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Description de l’éditeur
"The most brilliant and lucid analysis of virtue and well-being in the entire literature of positive psychology. For the reader who seeks to understand happiness, my advice is: Begin with Haidt." —Martin E.P. Seligman, University of Pennsylvania and author of Authentic Happiness
The Happiness Hypothesis is a book about ten Great Ideas. Each chapter is an attempt to savor one idea that has been discovered by several of the world's civilizations—to question it in light of what we now know from scientific research, and to extract from it the lessons that still apply to our modern lives and illuminate the causes of human flourishing. Award-winning psychologist Jonathan Haidt shows how a deeper understanding of the world's philosophical wisdom and its enduring maxims—like "do unto others as you would have others do unto you," or "what doesn't kill you makes you stronger"—can enrich and transform our lives.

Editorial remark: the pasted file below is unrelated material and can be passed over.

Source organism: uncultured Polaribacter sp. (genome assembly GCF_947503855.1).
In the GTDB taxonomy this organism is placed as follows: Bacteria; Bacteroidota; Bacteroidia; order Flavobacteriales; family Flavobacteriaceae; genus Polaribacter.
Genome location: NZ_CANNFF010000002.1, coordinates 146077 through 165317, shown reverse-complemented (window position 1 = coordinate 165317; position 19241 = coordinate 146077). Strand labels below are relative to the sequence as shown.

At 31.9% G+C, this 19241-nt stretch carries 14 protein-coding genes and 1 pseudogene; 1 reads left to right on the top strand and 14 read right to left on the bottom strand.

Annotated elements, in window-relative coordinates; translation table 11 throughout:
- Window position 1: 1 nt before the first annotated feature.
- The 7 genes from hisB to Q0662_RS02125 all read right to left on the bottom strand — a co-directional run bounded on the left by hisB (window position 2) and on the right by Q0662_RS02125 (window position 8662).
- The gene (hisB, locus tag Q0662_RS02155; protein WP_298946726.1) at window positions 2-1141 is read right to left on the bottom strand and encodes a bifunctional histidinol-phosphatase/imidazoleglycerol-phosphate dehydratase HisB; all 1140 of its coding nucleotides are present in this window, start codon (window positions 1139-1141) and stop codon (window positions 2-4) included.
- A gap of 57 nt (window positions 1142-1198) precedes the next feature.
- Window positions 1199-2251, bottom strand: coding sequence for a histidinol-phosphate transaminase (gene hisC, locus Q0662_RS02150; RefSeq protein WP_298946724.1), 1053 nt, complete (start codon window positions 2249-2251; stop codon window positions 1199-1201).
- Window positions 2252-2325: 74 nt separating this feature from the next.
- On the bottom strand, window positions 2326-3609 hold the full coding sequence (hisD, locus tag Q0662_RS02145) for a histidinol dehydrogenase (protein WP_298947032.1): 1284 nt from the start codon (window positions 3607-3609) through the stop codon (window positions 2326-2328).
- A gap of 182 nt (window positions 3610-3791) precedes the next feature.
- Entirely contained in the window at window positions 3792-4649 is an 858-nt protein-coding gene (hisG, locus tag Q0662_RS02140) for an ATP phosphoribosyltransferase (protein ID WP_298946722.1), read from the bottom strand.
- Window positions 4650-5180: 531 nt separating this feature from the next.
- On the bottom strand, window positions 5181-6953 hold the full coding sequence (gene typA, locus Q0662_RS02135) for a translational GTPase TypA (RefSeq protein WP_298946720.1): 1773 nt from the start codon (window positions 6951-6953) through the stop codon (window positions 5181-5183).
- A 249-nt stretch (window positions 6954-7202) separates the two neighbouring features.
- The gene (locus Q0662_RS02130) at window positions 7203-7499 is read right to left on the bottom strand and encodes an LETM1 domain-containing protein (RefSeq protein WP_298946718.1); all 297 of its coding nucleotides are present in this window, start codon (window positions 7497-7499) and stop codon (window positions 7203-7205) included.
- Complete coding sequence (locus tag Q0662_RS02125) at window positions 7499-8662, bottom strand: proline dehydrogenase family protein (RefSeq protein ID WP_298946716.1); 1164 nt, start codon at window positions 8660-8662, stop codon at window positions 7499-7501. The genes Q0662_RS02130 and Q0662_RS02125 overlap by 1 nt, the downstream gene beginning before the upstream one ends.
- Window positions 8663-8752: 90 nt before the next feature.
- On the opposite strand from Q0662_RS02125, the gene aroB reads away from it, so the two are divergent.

The spirit is willing but the flesh is weak, lamented St. Paul, and this engrossing scientific interpretation of traditional lore backs him up with hard data. Citing Plato, Buddha and modern brain science, psychologist Haidt notes the mind is like an "elephant" of automatic desires and impulses atop which conscious intention is an ineffectual "rider." Haidt sifts Eastern and Western religious and philosophical traditions for other nuggets of wisdom to substantiate and sometimes critique with the findings of neurology and cognitive psychology. The Buddhist-Stoic injunction to cast off worldly attachments in pursuit of happiness, for example, is backed up by Mihaly Csikszentmihalyi's studies into pleasure. And Nietzsche's contention that what doesn't kill us makes us stronger is considered against research into post-traumatic growth. An exponent of the "positive psychology" movement, Haidt also offers practical advice on finding happiness and meaning. Riches don't matter much, he observes, but close relationships, quiet surroundings and short commutes help a lot, while meditation, cognitive psychotherapy and Prozac are equally valid remedies for constitutional unhappiness. Haidt sometimes seems reductionist, but his is an erudite, fluently written, stimulating reassessment of age-old issues.